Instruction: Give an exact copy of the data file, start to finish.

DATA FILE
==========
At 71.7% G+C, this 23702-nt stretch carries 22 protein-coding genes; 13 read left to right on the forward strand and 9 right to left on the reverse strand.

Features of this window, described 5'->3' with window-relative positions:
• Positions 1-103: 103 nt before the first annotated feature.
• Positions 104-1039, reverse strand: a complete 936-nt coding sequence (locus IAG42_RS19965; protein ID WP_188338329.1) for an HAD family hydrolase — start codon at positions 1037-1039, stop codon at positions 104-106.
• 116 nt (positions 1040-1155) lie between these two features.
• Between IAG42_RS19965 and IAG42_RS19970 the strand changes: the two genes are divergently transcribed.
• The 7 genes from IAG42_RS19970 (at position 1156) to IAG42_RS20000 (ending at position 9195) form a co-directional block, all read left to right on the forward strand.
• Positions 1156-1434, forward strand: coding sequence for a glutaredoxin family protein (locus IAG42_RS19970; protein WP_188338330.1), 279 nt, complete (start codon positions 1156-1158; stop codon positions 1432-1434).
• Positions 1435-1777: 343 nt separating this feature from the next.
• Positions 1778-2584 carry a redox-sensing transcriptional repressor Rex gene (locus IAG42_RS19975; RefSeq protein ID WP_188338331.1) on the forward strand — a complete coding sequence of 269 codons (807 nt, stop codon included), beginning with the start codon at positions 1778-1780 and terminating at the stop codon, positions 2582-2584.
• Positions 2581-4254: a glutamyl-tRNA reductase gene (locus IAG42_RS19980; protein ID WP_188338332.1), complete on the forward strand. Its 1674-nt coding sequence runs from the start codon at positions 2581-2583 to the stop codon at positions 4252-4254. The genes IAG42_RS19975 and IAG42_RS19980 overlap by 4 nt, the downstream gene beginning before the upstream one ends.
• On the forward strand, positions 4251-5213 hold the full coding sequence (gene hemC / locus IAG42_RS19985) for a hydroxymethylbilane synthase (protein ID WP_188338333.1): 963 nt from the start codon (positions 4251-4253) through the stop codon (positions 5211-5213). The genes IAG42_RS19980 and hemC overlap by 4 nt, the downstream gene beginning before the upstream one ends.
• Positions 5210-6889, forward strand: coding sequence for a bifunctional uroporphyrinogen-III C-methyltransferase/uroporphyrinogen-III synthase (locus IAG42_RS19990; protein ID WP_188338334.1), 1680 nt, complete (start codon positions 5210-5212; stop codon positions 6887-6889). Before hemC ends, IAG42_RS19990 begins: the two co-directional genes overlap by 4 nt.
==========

At 71.7% G+C, this 23702-nt stretch carries 22 protein-coding genes; 13 read left to right on the forward strand and 9 right to left on the reverse strand.

Features of this window, described 5'->3' with window-relative positions:
• Positions 1-103: 103 nt before the first annotated feature.
• Positions 104-1039, reverse strand: a complete 936-nt coding sequence (locus IAG42_RS19965; protein ID WP_188338329.1) for an HAD family hydrolase — start codon at positions 1037-1039, stop codon at positions 104-106.
• 116 nt (positions 1040-1155) lie between these two features.
• Between IAG42_RS19965 and IAG42_RS19970 the strand changes: the two genes are divergently transcribed.
• The 7 genes from IAG42_RS19970 (at position 1156) to IAG42_RS20000 (ending at position 9195) form a co-directional block, all read left to right on the forward strand.
• Positions 1156-1434, forward strand: coding sequence for a glutaredoxin family protein (locus IAG42_RS19970; protein WP_188338330.1), 279 nt, complete (start codon positions 1156-1158; stop codon positions 1432-1434).
• Positions 1435-1777: 343 nt separating this feature from the next.
• Positions 1778-2584 carry a redox-sensing transcriptional repressor Rex gene (locus IAG42_RS19975; RefSeq protein ID WP_188338331.1) on the forward strand — a complete coding sequence of 269 codons (807 nt, stop codon included), beginning with the start codon at positions 1778-1780 and terminating at the stop codon, positions 2582-2584.
• Positions 2581-4254: a glutamyl-tRNA reductase gene (locus IAG42_RS19980; protein ID WP_188338332.1), complete on the forward strand. Its 1674-nt coding sequence runs from the start codon at positions 2581-2583 to the stop codon at positions 4252-4254. The genes IAG42_RS19975 and IAG42_RS19980 overlap by 4 nt, the downstream gene beginning before the upstream one ends.
• On the forward strand, positions 4251-5213 hold the full coding sequence (gene hemC / locus IAG42_RS19985) for a hydroxymethylbilane synthase (protein ID WP_188338333.1): 963 nt from the start codon (positions 4251-4253) through the stop codon (positions 5211-5213). The genes IAG42_RS19980 and hemC overlap by 4 nt, the downstream gene beginning before the upstream one ends.
• Positions 5210-6889, forward strand: coding sequence for a bifunctional uroporphyrinogen-III C-methyltransferase/uroporphyrinogen-III synthase (locus IAG42_RS19990; protein ID WP_188338334.1), 1680 nt, complete (start codon positions 5210-5212; stop codon positions 6887-6889). Before hemC ends, IAG42_RS19990 begins: the two co-directional genes overlap by 4 nt.